DoH blames primary care over allergy shortcomings
By Lilian Anekwe
The Department of Health has blamed primary care for the ‘very poor' state of allergy services in the UK.
A damning House of Lords report details the DH's refusal to fund more specialist services for allergy – claiming that if primary care ‘worked well', fewer specialists would be needed.
The science and technology committee report, published today, describes previous recommendations for funding for specialist services – which were refused by the Government on cost-effectiveness grounds.
Instead, the DH argued that ‘if primary health care teams… were working well then actually the need for specialist services would be far less.'
The committee also expressed its concern that while the Government planned to ‘devolve allergy care even further to GPs, the underlying problems of training those in primary care has not been tackled.'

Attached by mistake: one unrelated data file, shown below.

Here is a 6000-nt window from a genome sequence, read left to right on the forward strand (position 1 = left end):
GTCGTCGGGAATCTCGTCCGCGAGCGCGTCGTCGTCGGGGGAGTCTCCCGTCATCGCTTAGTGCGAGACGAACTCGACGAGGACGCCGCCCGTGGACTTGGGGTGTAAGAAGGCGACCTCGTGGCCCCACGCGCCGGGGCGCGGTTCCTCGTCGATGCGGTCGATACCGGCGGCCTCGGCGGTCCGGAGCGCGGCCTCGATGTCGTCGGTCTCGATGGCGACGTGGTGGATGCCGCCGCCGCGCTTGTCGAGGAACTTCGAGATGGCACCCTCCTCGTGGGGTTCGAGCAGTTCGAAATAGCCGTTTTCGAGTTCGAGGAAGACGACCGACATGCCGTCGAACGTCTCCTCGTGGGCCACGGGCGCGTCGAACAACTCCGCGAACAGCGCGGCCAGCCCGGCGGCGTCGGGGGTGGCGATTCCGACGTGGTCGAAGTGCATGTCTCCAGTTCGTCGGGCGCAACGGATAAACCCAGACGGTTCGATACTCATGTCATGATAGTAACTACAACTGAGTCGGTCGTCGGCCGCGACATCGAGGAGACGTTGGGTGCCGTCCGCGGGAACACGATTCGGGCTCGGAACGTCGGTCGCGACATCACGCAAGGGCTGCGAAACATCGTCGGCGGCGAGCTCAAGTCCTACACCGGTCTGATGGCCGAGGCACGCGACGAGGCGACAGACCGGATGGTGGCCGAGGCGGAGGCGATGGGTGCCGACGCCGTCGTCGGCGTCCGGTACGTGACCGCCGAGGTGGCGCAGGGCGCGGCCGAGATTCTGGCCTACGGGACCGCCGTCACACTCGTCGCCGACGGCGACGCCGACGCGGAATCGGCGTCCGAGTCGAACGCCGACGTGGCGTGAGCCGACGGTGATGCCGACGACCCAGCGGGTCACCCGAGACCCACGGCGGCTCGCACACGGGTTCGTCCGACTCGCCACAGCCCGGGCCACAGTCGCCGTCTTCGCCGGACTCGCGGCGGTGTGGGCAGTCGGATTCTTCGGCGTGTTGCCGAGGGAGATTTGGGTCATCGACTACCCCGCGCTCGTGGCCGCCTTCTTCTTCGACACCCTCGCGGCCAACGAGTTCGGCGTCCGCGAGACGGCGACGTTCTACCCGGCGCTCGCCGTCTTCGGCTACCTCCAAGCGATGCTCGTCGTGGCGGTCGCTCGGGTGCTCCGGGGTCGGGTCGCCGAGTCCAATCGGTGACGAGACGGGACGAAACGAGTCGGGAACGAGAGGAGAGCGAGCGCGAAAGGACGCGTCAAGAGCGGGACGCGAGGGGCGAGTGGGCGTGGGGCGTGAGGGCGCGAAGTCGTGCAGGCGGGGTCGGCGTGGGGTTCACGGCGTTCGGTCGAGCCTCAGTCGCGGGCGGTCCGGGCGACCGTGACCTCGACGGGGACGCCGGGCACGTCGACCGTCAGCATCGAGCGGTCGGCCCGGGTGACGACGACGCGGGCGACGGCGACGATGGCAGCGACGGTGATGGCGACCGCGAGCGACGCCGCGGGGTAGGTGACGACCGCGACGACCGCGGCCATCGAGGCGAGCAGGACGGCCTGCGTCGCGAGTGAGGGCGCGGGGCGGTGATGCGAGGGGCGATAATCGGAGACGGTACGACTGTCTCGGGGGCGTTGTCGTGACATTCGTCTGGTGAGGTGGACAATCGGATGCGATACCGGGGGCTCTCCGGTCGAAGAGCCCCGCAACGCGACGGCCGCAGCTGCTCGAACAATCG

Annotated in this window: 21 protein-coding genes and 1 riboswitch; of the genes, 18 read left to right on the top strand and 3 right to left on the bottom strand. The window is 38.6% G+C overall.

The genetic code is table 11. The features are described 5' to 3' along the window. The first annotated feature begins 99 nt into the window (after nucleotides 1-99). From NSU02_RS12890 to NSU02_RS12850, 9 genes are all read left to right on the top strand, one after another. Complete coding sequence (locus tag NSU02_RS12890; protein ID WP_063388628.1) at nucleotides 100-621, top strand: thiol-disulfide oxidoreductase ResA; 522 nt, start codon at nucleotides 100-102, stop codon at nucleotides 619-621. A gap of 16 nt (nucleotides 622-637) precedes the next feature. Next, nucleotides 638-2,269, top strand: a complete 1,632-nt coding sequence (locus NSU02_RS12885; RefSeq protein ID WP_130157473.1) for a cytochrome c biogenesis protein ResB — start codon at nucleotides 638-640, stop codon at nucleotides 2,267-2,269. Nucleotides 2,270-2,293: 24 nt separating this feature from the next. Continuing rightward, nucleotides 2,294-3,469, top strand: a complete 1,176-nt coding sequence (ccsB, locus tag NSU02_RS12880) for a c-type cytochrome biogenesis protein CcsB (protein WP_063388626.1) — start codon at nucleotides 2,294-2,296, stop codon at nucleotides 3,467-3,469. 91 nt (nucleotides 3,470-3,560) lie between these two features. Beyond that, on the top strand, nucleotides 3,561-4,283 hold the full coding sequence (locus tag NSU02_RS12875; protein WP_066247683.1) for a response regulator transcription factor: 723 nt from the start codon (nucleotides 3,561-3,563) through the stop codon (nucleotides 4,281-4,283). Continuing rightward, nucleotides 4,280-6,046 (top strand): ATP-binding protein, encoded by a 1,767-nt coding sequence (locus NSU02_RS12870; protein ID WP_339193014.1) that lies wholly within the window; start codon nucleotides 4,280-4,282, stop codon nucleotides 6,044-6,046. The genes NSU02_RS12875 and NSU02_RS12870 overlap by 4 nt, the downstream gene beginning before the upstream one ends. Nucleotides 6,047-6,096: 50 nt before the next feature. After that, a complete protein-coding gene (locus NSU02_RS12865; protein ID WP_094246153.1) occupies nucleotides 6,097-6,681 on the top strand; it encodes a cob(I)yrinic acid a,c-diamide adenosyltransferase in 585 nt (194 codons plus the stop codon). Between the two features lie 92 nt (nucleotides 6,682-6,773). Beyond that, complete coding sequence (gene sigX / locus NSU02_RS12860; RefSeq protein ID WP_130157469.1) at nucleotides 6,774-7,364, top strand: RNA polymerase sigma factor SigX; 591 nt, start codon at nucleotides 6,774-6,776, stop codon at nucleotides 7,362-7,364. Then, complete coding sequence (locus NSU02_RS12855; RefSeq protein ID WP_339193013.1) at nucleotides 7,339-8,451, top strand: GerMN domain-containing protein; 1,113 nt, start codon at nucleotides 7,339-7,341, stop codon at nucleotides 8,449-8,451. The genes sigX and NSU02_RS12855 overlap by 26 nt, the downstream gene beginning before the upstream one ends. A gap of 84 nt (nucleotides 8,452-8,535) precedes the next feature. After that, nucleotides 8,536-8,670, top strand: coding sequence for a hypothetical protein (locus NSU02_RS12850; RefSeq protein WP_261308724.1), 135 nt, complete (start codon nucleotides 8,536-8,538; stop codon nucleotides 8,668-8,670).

The overall conclusion, which reiterates that drawn by a Commons health committee in a 2004 report, was that: ‘Many GPs… are not sufficiently trained in allergy to be able to provide an accurate diagnosis, and some do not know when and to whom to refer allergy services to.'
Representation in the Quality and Outcomes Framework, more allergy GPSIs, a minimum of one specialist allergy centre in each strategic health authority, and funding for trials of complementary therapies were among the committee's key recommendations.